mens of his blunders, 307-317-his
utter incompetency for the task he has
undertaken, 324, 325.
Belly and the Members, fable of, versified,
458, 459.

tory of Churches, 549.
Burgess (Sir James), Reasons in favour of
a New Translation of the Bible, 287—
his abuse of the Quarterly Review, 289
-specimens of his ignorance and un-
fairness, 289-291-refutation of his
assertion that Jerome executed his Latin
version of the Old Testament from the
Greek and not from the Hebrew, 293,
294-wilful blunder respecting the au-
thorised translators of the Bible, 503
note, 305, 306, 307-examination of his
misrepresentations concerning the Quar-
terly Review, 318-324-his plagia-
rism, 321.

Belzoni (M.), assassination of, attempted

by two renegade Frenchmen at Thebes,
94-discovers the ruins of Bernice, 95.
Bible, authorized translation of, tracts in


vindication of, 287-when any transla-Caloyers or Greek monks of Salympria,

account of, 343, 344-and of Mount
Athos, 345-347.

tion may be said to be made from the
original, 291, 292-notice of English
translations of it, antecedent to the pre-
sent authorized version, 295-298-
notices of the translators, 301-303-
and of the instructions given to them, 305

Canada, advantages of, for emigration, over
the United States of North America, 374,
375, 376-advice to persons emigrating
thither, 377-importance of gypsum as
a manure there, 378, 379-observations
on the deeded lands, granted by govern-
ment, 381-notice of the settlement of
Perth, 382-state of the church in Up-
per Canada, 383, 384-account of pro-
posed improvements in its inland naviga-
tion, 385, 386-objections to emigrating
to this country considered, 390-not
likely to be conquered by the United
States of America, 390-ineans of ad-
vancing the prosperity of this colony,
391-importance of diffusing informa-
tion concerning it, ib. 592, 393-illus-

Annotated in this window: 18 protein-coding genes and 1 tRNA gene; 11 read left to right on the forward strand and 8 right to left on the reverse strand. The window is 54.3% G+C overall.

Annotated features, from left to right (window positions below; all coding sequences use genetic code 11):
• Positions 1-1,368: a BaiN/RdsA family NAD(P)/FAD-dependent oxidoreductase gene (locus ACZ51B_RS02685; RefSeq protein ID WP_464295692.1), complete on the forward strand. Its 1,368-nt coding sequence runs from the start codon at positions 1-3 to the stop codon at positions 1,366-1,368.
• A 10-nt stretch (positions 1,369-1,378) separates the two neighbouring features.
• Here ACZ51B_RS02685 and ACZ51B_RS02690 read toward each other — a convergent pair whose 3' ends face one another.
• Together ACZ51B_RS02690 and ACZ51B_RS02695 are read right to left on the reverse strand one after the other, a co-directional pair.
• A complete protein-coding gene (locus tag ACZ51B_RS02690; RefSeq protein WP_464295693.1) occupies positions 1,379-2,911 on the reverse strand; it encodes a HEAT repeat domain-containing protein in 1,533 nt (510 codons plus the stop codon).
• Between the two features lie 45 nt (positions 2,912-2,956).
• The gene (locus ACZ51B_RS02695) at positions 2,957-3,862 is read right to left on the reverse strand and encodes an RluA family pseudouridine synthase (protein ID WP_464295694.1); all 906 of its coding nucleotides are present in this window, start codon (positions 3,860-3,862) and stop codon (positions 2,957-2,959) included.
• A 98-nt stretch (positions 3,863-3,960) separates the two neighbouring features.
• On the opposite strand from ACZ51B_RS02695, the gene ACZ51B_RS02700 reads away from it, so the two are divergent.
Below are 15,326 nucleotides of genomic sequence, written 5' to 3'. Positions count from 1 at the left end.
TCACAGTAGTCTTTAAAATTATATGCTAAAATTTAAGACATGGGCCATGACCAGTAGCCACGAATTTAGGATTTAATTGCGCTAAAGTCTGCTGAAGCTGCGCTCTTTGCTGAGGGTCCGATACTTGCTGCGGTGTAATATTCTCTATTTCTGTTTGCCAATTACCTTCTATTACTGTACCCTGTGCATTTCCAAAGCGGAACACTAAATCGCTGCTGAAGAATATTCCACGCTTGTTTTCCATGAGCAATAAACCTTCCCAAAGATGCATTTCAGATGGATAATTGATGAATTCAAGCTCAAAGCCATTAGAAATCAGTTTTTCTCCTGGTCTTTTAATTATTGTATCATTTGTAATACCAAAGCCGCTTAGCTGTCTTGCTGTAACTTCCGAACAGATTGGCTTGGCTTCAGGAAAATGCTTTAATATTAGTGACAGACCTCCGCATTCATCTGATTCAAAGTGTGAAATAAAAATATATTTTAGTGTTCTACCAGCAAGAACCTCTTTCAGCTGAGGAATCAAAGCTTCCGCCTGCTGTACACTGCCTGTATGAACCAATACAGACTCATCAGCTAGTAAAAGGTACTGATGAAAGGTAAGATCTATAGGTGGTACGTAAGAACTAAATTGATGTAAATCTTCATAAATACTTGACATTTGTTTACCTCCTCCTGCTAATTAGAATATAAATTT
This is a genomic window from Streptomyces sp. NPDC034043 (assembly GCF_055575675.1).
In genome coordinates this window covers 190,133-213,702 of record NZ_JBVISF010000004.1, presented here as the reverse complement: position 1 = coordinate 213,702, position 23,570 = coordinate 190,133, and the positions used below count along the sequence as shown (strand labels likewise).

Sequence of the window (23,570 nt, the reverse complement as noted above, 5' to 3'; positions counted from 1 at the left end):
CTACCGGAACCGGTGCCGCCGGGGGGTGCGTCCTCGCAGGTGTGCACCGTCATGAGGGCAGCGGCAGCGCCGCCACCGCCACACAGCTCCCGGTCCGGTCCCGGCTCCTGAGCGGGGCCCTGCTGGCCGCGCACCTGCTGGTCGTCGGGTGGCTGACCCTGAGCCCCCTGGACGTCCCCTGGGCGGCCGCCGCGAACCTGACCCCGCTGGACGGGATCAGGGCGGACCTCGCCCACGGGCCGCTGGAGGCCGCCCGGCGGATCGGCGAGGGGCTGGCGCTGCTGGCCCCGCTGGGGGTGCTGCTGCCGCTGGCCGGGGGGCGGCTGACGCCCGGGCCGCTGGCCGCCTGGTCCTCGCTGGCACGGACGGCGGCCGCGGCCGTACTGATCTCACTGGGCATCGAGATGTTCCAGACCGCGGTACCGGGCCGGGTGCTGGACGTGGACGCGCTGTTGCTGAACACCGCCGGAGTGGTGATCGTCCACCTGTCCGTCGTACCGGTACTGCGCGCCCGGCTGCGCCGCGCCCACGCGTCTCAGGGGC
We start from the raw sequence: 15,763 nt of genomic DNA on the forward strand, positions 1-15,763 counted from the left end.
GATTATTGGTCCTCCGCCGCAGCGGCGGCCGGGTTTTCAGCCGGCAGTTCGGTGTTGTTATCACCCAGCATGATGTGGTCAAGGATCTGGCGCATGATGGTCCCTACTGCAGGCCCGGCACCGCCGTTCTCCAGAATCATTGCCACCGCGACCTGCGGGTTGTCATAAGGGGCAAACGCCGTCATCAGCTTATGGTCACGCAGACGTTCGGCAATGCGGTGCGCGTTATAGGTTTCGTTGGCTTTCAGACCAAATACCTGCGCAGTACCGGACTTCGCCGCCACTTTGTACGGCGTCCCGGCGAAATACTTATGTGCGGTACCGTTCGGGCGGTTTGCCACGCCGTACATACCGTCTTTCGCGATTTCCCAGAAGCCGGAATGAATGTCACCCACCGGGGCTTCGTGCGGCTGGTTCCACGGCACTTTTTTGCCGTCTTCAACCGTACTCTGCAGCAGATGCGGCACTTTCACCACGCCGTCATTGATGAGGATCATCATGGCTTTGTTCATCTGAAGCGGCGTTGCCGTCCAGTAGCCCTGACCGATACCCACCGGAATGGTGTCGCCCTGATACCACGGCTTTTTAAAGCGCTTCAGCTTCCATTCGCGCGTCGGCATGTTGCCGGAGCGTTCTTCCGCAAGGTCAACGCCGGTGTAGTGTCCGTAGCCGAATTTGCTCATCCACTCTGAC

trated by an estimate of expenses, 394,
395-what class of persons best for emi-
grating, 396-400.

Bishop's Bible, notice of, 297, 298.
Blackader (Colonel) remark of, on the
English army, under the Duke of Marl-
borough, 22, 23-his reflections on the
battles of Schellenberg, 25—of Blenheim,
27, and note of Ramilies, 40-of
Oudenard, 53-of Maplaquet, 60.
Blenheim (battle of), 28.
Blow-pipe, structure of, 467-account of
its application to fusion, 468-471-
analogy in its operations to the nature of
volcanoes, 470, 471.

Bosset (Lieut. Col.), Proceedings at Parga,
111-his mistakes corrected, 115-his
misconduct as governor of Parga, 129,

Bourbons, policy of, considered, since the

return of Louis XVIII., 196.
Bowles (Rev. W. L.), on the invariable
Principles of Poetry, 400-strictures on
his hostility to Pope, 407, 408-on his
definition of poetical execution, 409—
and on his observations on the poetic
character of Pope, 409, 410-Mr.
Bowles's Invariable Principles of Poetry
examined, 410, 411-vindication of the
poet's private character against his as-
persions, 412, 413-particularly respect-
ing Pope's quarrel with Lady Mary
Wortley Montague, 414-418-and with
Addison, 419-421-his unjust charge
against Pope for censuring Rowe, 421,


Bread, different sorts of, used by the Athe-
nians and other Greeks, 246-248.

Chapels, private, cause of the increase of,


Châtelet (Marchioness du), origin of her
acquaintance with Voltaire, 156, 157–
her reception of Madame de Grafigny,
157-description of her apartment, 159
-her occupations, 160-prys into the
letters of her visitors, 161-her barbarous
treatment of Madame de Grafigny, 163,
164, 165.

Church, state of, in Canada, 383, 384.
Churches, want of in North America, 550,
551-want of them in London in the
reign of William and Mary, 563-ot
Queen Anne, 553-deficiency of them
at present, in England, 553, 554-evil
consequences of this want, 554. 559-
influence of the church on the peasantry,
558-motives that anciently promoted